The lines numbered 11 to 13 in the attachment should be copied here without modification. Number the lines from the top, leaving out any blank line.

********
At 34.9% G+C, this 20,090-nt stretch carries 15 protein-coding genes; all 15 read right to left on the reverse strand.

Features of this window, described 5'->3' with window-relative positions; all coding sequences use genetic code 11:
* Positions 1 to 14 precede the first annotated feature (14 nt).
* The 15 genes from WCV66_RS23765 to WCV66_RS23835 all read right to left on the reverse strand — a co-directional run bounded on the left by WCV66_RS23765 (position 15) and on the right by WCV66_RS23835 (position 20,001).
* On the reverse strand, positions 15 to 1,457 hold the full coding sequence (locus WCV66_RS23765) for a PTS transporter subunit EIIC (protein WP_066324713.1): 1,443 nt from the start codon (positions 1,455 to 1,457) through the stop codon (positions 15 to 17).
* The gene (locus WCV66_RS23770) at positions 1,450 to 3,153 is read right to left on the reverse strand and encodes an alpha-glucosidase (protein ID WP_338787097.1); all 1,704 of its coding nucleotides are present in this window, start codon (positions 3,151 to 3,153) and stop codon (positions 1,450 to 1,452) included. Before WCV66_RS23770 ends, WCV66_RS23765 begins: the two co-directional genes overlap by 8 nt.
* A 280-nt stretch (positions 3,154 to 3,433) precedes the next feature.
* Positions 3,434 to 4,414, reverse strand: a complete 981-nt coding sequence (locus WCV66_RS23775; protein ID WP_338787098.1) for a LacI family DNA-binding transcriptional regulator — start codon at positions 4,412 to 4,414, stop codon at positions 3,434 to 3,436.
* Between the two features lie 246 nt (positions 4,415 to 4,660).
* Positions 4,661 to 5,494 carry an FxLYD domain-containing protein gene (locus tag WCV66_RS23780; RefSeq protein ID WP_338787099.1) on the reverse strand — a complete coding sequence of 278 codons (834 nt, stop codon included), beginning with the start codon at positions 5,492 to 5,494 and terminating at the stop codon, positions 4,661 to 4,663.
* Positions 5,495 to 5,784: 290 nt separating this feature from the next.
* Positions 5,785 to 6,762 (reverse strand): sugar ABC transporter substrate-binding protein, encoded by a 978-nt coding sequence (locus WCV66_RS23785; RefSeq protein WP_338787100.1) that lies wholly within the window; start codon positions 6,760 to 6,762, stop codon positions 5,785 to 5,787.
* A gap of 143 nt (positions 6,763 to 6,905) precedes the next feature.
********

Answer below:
* Positions 5,495 to 5,784: 290 nt separating this feature from the next.
* Positions 5,785 to 6,762 (reverse strand): sugar ABC transporter substrate-binding protein, encoded by a 978-nt coding sequence (locus WCV66_RS23785; RefSeq protein WP_338787100.1) that lies wholly within the window; start codon positions 6,760 to 6,762, stop codon positions 5,785 to 5,787.
* A gap of 143 nt (positions 6,763 to 6,905) precedes the next feature.